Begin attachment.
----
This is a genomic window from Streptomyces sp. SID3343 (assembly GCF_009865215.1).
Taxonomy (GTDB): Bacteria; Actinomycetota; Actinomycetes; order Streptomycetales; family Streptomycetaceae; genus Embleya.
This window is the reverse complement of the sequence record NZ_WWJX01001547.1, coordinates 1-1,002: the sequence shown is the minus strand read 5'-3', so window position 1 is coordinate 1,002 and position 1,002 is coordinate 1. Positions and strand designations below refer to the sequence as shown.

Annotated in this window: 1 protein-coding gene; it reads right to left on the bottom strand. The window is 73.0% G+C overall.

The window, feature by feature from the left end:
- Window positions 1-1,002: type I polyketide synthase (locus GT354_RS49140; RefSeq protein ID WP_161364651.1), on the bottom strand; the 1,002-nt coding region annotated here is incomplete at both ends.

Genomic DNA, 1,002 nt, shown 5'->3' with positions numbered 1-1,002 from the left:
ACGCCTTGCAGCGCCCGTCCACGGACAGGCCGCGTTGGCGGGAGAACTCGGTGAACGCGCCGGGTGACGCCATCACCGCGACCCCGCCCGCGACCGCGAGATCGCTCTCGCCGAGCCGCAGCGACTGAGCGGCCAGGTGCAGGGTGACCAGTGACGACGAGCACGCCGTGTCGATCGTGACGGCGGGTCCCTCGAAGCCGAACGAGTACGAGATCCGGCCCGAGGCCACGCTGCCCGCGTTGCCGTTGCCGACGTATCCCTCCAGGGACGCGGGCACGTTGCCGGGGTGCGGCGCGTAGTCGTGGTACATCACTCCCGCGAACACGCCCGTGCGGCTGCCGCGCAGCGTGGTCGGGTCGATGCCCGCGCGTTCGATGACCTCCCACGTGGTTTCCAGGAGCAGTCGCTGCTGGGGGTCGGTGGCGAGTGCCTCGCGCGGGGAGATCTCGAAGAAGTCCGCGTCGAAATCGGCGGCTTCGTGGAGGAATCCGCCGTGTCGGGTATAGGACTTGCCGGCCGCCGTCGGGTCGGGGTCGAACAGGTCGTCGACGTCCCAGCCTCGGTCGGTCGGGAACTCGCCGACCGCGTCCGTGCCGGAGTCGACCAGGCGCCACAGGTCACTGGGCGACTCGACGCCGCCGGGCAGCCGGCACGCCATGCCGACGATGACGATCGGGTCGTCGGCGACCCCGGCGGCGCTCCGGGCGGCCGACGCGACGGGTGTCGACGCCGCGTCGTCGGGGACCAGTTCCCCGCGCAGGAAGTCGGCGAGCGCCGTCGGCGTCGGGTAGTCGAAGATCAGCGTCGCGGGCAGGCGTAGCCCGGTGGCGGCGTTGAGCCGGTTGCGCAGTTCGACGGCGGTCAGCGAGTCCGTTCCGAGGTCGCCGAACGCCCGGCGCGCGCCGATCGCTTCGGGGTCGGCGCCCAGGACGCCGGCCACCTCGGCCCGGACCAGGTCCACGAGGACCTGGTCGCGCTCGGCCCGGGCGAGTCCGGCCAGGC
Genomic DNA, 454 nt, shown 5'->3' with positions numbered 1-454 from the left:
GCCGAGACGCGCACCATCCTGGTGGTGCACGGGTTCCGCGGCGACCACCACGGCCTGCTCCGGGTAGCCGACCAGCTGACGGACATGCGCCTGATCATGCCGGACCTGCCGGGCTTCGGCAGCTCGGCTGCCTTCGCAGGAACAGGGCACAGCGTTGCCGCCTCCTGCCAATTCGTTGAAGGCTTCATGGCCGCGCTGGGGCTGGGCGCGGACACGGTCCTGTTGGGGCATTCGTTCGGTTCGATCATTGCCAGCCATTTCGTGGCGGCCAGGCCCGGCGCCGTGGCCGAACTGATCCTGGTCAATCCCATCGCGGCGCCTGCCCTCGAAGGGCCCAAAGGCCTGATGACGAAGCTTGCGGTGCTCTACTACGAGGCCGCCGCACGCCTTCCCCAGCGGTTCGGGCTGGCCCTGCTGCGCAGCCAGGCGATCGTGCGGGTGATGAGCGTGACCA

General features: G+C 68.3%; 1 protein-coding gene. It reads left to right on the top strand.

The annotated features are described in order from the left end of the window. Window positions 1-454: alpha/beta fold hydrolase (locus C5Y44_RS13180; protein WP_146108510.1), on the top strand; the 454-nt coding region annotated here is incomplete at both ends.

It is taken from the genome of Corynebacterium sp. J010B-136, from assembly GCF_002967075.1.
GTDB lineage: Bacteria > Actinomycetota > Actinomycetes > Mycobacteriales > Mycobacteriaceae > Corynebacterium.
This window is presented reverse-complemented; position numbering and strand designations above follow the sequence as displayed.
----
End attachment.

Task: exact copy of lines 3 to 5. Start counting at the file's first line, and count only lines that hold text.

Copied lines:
This window is the reverse complement of the sequence record NZ_WWJX01001547.1, coordinates 1-1,002: the sequence shown is the minus strand read 5'-3', so window position 1 is coordinate 1,002 and position 1,002 is coordinate 1. Positions and strand designations below refer to the sequence as shown.

Annotated in this window: 1 protein-coding gene; it reads right to left on the bottom strand. The window is 73.0% G+C overall.

The window, feature by feature from the left end: